Jennie Ottinger Pride and Prejudice  cutouts, 2016.

Jennie Ottinger, Their Eyes Were Watching God cutouts, 2016.
Jennie Ottinger, Their Eyes Were Watching God  cutouts, 2016.

Jennie Ottinger at Conduit

Don’t fret. Jenny Ottinger is going to let us know how it ends. The San Francisco-based artist’s new show Spoilers is on view in Conduit Gallery’s Project Room through May 7. For the show the artist has recreated canonized literary reveals that include scenes from The Bluest Eye, A Hundred Years of Solitude, Jane Eyre, Black Boy and Lolita. These recreations are explored through oil painted paper cutouts and medium-sized paintings of scenes from fiction. Some pieces are anchored by a single painting, while discombobulated heads, mouths, eyes, and limbs float around the paintings.

That’s the real beauty of this particular show, by creating around the reveals, Ottinger exposes disheartening trends in modern literature that when viewed collectively, require their own modes of unpacking. Through her work, Ottinger reveals her own concerns with these works: women as martyrs, white narratives, and tiring Puritan constructs.

Unfortunately on occasion these deep questions become lost in the show, mainly due to the limitations of space, as well as the many issues Ottinger is mining. There are moments, due to proximity, that the individual pieces blend and blur, losing a bit of punching power and cohesion. But when breathing room is given, such as in the case of The Bluest Eye (installed at the end of the exhibition) the resonance of the central character, Pecola, a black body surrounded by leering mouths, speaks volumes.

Jennie Ottinger, Spoiler: He's Already Married (Scene from Jane Eyre), 2016, oil on panel, 16x20".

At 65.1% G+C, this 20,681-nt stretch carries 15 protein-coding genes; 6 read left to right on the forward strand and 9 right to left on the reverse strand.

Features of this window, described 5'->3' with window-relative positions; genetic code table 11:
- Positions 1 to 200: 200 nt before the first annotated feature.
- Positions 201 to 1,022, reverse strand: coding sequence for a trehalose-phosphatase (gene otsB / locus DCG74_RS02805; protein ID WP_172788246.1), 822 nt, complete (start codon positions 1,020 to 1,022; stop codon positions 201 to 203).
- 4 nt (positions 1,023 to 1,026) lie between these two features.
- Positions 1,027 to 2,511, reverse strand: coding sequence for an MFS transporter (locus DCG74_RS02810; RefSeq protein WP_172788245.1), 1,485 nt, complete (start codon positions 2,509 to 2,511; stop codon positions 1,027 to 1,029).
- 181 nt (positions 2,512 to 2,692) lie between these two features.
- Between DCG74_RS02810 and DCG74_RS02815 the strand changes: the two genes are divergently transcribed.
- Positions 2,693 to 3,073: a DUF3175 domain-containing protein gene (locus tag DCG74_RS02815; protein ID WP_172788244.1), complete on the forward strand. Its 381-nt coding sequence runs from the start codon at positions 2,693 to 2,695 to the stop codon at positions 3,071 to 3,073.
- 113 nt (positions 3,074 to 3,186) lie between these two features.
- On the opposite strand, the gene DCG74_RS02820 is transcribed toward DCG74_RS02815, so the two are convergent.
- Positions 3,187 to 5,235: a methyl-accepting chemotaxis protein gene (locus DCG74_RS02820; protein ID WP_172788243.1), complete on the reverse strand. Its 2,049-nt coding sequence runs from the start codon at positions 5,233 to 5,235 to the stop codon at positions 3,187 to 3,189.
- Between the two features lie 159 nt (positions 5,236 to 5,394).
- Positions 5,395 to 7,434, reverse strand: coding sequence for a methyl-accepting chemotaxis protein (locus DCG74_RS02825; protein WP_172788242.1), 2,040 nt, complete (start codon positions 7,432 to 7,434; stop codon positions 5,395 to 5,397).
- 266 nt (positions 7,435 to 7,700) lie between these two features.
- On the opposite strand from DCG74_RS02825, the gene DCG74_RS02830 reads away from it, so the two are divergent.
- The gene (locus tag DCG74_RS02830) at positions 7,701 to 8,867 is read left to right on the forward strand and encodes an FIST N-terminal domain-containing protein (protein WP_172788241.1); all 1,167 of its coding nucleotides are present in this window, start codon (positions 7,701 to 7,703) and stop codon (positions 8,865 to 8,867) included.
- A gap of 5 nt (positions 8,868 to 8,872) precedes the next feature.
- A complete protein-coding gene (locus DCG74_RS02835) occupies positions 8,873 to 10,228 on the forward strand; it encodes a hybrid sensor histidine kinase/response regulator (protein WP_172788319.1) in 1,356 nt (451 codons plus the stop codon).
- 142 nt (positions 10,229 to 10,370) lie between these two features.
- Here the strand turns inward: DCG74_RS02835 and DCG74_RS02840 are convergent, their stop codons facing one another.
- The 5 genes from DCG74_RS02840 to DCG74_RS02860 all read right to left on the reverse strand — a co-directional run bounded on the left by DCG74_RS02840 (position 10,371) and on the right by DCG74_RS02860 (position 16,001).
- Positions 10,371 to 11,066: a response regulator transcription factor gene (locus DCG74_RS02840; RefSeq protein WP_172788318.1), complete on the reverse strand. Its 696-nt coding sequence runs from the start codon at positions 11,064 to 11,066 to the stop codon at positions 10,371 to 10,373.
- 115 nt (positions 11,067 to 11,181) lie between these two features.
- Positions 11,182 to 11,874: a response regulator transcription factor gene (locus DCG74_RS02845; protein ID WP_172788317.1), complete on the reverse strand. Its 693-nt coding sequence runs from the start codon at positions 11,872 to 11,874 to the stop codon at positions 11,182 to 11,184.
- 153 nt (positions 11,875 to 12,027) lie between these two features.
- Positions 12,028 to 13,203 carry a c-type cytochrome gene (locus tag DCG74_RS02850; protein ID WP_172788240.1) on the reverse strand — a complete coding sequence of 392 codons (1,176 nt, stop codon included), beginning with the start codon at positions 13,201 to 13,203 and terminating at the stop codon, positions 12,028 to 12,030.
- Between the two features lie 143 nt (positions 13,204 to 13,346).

Jennie Ottinger, Spoiler: He’s Already Married (Scene from Jane Eyre),
2016, oil on panel, 16×20″.

Aesthetically, Ottinger’s paintings lie somewhere between half-recalled memories and ghost stories. Her work gives off a slight impression of speed and accident, but this is deceiving. The messy, rushed qualities are part of the charm, reflecting our own near-recollections of how these stories end. To get to the meat of Ottinger’s concerns, look to the faces of her painting’s figures. The grotesque, contorted mouths hold lies, eyes are smeared into blindness. Ottinger is making you think less about the importance of these “reveals” and more about who is writing them. As the show moves forward in time, and we explore writers of color such as Richard Wright’s Black Boy and Gabriel Garcia Marquez’s A Hundred Years of Solitude, we find authors less concerned with peddling politeness, or explanations.

The accompanying paper cutouts, which dot the walls of the Project Space, deconstruct the linear approach to reading, creating instead a tapestry of truths. These pieces look tremendously tedious to install. The time spent in the space preparing is palpable. Like a novel worth reading, there is an investment of time being asked for here. Instead of relying on the age-old trope of reveal, Ottinger is showing us what came before, and what, potentially, can come after.